Experienced project managers know that there are times when Gantt charts, waterfall diagrams, work breakdown structures, or even good old fashioned critical paths – even giant, impressive red ones — aren’t enough to help project team members advance towards the finish line. Sure, they can help. But your team needs a little (or, sometimes, a lot of) something else: motivation.
Project managers must find ways to inspire their teams to overcome obstacles and stay focused – especially when things don’t unfold exactly as planned…which, as we all know, is the norm, not the exception.
So, in the spirit of helping project managers rally their teams to greatness and vanquish traditional foes (e.g., line managers who don’t like to share, bad project management software, decaffeinated coffee, and so on), here are 5 simple and effective motivational strategies.
5 Ways to Motivate Your Teams
1. Invite feedback from day one.
Often, project managers invite feedback when things go wrong. This is remedial — not motivational. It’s wiser to ask team members to share their views throughout the project, starting on day one. They’ll feel empowered and respected, and will be motivated to give their best.
2. Have informal review sessions.
Review sessions after a project are a vital part of the lessons-learned phase. However, informal review sessions throughout a project are just as important, especially when it comes to motivating team members.
Note the word “informal” here – as in these should be simple, casual, and friendly. In fact, team members should look forward to these little sessions, and see them as opportunities to learn what they’re doing well and where they can improve.
3. Establish both individual and team goals.
Typically, project managers are good at setting team goals (and paying for drinks when they’re met). However, many overlook the value of setting individual goals as both a staff development strategy and a powerful motivational tool.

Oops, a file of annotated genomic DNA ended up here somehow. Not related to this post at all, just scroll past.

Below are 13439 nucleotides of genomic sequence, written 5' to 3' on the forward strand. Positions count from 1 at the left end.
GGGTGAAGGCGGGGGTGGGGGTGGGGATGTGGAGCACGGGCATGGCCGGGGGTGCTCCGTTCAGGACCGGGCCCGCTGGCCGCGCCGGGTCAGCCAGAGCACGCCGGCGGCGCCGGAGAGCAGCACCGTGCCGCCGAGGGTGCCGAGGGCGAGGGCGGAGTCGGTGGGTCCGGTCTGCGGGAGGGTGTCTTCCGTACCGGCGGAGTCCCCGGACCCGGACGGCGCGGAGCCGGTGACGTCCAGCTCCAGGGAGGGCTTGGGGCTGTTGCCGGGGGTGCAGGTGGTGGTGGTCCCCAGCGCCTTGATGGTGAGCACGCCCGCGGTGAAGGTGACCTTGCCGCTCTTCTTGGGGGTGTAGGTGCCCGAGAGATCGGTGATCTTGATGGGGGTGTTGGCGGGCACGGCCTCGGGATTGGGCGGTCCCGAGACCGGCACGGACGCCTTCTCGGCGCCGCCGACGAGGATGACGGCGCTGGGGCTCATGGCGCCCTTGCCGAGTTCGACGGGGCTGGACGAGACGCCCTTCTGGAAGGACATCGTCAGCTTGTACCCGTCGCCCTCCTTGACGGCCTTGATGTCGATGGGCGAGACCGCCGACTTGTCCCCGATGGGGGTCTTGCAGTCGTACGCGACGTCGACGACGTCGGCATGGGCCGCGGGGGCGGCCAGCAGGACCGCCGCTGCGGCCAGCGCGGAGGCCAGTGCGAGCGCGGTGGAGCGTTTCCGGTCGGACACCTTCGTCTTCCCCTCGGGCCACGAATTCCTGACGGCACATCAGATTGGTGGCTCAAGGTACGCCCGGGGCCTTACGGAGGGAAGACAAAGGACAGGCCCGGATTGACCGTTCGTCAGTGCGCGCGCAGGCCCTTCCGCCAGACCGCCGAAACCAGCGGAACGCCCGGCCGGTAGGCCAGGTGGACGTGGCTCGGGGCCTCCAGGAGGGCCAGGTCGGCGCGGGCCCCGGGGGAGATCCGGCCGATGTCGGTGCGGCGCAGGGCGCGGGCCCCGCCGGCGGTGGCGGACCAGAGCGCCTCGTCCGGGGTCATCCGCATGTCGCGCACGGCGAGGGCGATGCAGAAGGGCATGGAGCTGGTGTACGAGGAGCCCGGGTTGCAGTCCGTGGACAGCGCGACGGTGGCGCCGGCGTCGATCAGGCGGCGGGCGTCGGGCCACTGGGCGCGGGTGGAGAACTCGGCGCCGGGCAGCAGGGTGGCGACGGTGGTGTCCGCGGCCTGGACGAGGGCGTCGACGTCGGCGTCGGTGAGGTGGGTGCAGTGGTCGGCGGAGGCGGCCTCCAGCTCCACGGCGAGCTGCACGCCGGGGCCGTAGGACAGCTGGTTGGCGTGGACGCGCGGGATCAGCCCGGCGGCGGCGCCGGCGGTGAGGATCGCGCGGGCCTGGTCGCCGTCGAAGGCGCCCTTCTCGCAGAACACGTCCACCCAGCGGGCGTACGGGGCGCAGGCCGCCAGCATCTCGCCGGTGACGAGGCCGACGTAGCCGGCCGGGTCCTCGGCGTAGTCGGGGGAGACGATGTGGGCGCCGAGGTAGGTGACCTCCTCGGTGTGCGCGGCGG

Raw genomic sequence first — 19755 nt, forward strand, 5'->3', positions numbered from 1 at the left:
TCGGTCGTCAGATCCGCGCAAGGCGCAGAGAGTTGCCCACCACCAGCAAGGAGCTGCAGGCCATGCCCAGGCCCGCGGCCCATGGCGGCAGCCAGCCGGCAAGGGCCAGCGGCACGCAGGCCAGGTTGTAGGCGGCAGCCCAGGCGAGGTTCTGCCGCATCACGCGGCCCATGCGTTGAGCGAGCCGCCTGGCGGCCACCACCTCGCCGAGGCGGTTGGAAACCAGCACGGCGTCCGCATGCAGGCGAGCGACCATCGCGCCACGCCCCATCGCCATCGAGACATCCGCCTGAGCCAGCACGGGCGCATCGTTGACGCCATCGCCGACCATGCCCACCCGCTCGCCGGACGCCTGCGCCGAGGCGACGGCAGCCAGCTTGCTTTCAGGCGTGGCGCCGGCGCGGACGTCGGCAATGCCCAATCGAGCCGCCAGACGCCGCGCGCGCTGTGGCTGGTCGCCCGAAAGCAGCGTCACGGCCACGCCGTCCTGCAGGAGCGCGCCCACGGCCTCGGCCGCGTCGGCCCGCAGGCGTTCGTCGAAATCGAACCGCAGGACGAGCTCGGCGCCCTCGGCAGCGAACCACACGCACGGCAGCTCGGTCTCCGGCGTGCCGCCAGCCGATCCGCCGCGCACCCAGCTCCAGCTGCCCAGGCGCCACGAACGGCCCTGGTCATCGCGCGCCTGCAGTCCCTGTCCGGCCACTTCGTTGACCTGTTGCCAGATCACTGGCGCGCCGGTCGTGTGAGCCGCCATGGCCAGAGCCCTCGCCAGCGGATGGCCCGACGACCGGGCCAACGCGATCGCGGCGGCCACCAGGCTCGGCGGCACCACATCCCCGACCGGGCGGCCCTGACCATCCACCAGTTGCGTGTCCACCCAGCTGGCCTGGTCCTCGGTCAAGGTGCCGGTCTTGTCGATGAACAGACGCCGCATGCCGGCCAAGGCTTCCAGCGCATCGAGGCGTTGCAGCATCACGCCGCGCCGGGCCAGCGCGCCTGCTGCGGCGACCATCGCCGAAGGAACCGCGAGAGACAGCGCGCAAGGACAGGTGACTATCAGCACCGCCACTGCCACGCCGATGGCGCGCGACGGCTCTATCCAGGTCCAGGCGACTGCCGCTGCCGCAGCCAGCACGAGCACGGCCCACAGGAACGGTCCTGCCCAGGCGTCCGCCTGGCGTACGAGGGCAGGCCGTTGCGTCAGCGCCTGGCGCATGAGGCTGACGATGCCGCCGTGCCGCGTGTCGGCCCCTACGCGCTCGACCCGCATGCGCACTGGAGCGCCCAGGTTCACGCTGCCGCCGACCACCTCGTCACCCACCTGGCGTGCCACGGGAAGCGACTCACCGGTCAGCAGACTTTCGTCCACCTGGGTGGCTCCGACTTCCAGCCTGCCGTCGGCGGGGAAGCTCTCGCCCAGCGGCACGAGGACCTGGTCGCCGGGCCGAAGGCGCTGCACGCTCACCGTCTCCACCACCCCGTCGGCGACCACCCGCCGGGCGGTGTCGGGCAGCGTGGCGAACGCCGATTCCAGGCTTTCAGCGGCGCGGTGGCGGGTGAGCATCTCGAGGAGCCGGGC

Remember: there’s nothing selfish or divisive about setting individual goals. Every team member is, to some extent, intrinsically motivated. Individual goal-setting taps into that and uses it to advance a project forward.
4. Increase compensation.
While this suggestion is sure to raise the blood pressure of most project sponsors, the plain fact is that many team members respond positively to increased compensation – not just because it puts more money in their pockets, but because it’s a symbol of respect.
Just keep in mind that this approach can backfire if other project team members feel left out of the compensation conversation.
5. Use cloud-based PM software.
One of the smartest, simplest and – especially welcome after the last strategy — most affordable ways to motivate project team members is to use cloud-based project management software.
Why? Because it gives individuals and groups real-time overviews and updates on what the project team has done, what it’s currently doing, and where it’s headed tomorrow. Ultimately, it brings everyone into the loop, and makes them feel that they’re part of something amazing and powerful — and not just one of many specialists or staff members working “in a silo.”
To learn more about how Planview AdaptiveWork can help keep teams motivated, schedule a live demo.
While it’s unlikely that these strategies will inspire team members to chant “WE’RE NUMBER ONE” or sing “WE ARE THE CHAMPIONS” all day long, they’ll do the next best thing: they’ll guide them to help the project achieve its objectives, and advance towards the finish line in the best possible way.
And who knows? Project managers who master the art of motivating their team could end up winning an award, getting a raise, or at the very least, getting a pat on the back and a free coffee every now and then.